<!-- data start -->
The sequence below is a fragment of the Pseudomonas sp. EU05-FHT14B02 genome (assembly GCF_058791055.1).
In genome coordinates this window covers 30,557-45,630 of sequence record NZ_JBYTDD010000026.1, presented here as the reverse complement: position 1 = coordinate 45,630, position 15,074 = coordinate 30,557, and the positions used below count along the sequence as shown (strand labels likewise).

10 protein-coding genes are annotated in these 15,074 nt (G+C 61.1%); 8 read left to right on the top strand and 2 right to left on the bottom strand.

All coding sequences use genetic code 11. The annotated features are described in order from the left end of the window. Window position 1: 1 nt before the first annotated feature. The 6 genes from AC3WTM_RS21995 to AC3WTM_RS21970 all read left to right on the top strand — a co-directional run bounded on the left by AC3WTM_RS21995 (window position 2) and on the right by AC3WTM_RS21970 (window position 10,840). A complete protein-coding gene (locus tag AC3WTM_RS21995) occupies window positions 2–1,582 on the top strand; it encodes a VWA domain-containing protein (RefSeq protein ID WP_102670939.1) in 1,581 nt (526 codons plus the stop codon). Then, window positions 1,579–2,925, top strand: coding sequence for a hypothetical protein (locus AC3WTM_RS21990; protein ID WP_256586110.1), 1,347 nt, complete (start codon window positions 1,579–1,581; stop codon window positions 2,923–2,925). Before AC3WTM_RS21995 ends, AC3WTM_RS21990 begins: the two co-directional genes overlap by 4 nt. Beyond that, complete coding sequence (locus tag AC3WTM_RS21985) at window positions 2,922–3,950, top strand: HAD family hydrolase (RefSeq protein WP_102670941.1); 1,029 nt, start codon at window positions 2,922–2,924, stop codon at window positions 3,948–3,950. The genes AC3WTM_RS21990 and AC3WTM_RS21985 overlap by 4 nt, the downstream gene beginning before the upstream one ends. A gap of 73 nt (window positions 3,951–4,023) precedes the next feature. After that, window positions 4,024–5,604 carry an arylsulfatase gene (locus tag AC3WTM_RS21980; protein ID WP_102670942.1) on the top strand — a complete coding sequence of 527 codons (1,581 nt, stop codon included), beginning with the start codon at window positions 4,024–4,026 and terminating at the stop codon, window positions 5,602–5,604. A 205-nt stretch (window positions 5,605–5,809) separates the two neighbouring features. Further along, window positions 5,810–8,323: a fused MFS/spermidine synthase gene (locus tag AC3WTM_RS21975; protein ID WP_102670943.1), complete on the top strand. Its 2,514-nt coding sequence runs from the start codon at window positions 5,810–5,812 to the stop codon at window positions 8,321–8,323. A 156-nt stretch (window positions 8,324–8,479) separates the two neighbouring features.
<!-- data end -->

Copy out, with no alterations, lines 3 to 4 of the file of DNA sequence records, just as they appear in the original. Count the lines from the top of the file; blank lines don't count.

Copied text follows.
10 protein-coding genes are annotated in these 15,074 nt (G+C 61.1%); 8 read left to right on the top strand and 2 right to left on the bottom strand.

All coding sequences use genetic code 11. The annotated features are described in order from the left end of the window. Window position 1: 1 nt before the first annotated feature. The 6 genes from AC3WTM_RS21995 to AC3WTM_RS21970 all read left to right on the top strand — a co-directional run bounded on the left by AC3WTM_RS21995 (window position 2) and on the right by AC3WTM_RS21970 (window position 10,840). A complete protein-coding gene (locus tag AC3WTM_RS21995) occupies window positions 2–1,582 on the top strand; it encodes a VWA domain-containing protein (RefSeq protein ID WP_102670939.1) in 1,581 nt (526 codons plus the stop codon). Then, window positions 1,579–2,925, top strand: coding sequence for a hypothetical protein (locus AC3WTM_RS21990; protein ID WP_256586110.1), 1,347 nt, complete (start codon window positions 1,579–1,581; stop codon window positions 2,923–2,925). Before AC3WTM_RS21995 ends, AC3WTM_RS21990 begins: the two co-directional genes overlap by 4 nt. Beyond that, complete coding sequence (locus tag AC3WTM_RS21985) at window positions 2,922–3,950, top strand: HAD family hydrolase (RefSeq protein WP_102670941.1); 1,029 nt, start codon at window positions 2,922–2,924, stop codon at window positions 3,948–3,950. The genes AC3WTM_RS21990 and AC3WTM_RS21985 overlap by 4 nt, the downstream gene beginning before the upstream one ends. A gap of 73 nt (window positions 3,951–4,023) precedes the next feature. After that, window positions 4,024–5,604 carry an arylsulfatase gene (locus tag AC3WTM_RS21980; protein ID WP_102670942.1) on the top strand — a complete coding sequence of 527 codons (1,581 nt, stop codon included), beginning with the start codon at window positions 4,024–4,026 and terminating at the stop codon, window positions 5,602–5,604. A 205-nt stretch (window positions 5,605–5,809) separates the two neighbouring features. Further along, window positions 5,810–8,323: a fused MFS/spermidine synthase gene (locus tag AC3WTM_RS21975; protein ID WP_102670943.1), complete on the top strand. Its 2,514-nt coding sequence runs from the start codon at window positions 5,810–5,812 to the stop codon at window positions 8,321–8,323. A 156-nt stretch (window positions 8,324–8,479) separates the two neighbouring features.